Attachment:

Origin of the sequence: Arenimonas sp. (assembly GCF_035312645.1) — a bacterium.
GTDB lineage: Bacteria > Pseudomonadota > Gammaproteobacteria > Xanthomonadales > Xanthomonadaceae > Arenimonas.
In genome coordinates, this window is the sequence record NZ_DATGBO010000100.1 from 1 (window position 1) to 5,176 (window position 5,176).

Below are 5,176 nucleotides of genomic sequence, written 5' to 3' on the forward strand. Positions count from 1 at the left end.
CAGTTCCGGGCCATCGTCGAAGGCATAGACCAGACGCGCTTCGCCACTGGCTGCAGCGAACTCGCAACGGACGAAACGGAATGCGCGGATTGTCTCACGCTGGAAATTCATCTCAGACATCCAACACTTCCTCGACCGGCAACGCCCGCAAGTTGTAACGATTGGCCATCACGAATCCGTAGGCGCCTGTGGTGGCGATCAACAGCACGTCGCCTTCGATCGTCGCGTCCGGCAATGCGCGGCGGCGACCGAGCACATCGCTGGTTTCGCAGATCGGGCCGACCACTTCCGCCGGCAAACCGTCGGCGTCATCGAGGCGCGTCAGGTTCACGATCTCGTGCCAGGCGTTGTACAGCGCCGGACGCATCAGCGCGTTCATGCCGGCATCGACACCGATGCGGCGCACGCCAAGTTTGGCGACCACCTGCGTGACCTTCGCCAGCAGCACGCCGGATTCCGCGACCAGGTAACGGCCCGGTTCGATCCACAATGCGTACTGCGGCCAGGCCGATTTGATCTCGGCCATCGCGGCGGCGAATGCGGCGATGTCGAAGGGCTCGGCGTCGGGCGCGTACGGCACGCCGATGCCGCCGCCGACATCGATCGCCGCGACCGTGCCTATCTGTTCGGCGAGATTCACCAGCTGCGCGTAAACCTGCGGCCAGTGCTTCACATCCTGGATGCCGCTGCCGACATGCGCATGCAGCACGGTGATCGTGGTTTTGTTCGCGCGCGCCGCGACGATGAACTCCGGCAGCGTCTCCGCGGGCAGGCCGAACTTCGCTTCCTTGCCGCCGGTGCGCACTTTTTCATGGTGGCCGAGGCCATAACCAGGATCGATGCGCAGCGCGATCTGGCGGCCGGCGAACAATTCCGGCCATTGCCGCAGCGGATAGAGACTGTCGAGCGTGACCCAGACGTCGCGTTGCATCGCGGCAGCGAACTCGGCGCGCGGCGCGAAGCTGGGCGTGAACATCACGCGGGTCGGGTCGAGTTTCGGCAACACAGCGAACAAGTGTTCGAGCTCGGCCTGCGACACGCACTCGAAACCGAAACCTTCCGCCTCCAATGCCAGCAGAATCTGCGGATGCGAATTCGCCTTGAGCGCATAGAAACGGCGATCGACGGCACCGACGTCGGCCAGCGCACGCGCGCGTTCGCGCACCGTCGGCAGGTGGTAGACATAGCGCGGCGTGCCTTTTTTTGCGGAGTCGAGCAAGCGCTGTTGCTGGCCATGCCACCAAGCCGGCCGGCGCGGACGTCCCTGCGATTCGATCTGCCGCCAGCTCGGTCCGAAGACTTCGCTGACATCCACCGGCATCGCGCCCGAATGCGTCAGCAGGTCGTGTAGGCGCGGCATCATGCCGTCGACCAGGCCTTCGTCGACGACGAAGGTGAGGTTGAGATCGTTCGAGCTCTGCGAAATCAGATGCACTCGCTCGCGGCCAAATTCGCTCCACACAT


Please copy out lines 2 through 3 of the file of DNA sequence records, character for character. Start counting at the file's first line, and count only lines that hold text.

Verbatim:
GTDB lineage: Bacteria > Pseudomonadota > Gammaproteobacteria > Xanthomonadales > Xanthomonadaceae > Arenimonas.
In genome coordinates, this window is the sequence record NZ_DATGBO010000100.1 from 1 (window position 1) to 5,176 (window position 5,176).